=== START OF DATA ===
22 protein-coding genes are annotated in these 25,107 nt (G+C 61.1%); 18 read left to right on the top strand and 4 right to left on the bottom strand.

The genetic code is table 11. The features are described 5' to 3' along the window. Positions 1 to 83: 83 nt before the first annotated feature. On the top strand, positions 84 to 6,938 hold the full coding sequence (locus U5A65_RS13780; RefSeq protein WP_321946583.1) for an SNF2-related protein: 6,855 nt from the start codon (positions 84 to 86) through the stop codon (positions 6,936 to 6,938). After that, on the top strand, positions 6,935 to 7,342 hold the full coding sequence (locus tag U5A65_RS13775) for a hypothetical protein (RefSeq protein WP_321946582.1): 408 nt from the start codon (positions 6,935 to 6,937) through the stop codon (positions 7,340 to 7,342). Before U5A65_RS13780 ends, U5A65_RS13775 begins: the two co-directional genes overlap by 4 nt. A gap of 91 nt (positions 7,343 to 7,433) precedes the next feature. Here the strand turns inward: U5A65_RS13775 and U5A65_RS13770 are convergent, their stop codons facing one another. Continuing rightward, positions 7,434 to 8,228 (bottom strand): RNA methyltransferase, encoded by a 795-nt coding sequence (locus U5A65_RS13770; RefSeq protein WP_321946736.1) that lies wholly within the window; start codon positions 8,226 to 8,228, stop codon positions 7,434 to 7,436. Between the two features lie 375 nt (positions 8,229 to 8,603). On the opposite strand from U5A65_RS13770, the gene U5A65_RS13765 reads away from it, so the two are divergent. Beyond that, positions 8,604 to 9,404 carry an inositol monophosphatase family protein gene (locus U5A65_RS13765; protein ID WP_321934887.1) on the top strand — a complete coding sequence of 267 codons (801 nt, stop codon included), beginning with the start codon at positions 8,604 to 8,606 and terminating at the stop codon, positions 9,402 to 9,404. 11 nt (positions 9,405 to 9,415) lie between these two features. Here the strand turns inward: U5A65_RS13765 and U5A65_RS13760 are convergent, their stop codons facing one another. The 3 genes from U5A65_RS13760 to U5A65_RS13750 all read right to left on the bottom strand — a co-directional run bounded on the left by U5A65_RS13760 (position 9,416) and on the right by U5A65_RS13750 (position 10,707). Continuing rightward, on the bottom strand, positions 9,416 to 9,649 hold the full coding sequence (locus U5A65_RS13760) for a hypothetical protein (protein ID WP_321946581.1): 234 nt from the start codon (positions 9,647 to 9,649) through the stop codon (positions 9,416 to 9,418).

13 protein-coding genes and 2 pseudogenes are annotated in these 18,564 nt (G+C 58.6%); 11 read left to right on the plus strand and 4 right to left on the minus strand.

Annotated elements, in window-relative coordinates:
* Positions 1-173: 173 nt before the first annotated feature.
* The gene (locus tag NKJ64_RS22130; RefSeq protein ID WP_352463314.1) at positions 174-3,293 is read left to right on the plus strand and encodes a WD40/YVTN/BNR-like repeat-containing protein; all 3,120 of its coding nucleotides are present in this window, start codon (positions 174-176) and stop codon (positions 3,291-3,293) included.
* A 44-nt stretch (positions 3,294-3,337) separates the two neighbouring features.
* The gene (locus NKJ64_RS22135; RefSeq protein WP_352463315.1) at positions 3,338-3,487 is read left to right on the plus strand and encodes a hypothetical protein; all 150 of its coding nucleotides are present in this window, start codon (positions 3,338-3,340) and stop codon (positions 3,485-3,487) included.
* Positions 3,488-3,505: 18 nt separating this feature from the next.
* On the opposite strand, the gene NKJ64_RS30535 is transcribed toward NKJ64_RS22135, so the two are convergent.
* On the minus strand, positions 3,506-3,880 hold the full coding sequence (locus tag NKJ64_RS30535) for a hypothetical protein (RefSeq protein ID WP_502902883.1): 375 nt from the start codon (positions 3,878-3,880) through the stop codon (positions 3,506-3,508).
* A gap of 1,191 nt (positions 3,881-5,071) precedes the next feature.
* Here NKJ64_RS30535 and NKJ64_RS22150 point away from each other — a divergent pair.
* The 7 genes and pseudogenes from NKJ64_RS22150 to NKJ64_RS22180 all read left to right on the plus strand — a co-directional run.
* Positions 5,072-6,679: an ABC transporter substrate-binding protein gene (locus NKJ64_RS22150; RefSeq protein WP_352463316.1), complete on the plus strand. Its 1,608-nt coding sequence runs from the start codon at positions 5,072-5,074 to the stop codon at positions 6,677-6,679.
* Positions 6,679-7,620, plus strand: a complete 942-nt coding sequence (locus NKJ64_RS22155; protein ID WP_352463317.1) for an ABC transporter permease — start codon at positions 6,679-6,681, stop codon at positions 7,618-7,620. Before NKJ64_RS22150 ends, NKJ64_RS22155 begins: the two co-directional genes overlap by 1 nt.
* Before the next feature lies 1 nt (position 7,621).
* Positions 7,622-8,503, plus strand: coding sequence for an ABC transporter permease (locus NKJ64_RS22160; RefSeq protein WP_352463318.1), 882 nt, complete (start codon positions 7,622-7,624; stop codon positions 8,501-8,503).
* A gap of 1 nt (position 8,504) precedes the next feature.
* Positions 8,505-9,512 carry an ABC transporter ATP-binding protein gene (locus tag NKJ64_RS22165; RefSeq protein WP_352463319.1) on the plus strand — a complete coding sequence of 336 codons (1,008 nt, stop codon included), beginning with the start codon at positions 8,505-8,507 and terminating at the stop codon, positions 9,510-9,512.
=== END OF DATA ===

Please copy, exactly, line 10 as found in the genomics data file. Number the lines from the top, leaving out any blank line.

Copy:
* On the opposite strand, the gene NKJ64_RS30535 is transcribed toward NKJ64_RS22135, so the two are convergent.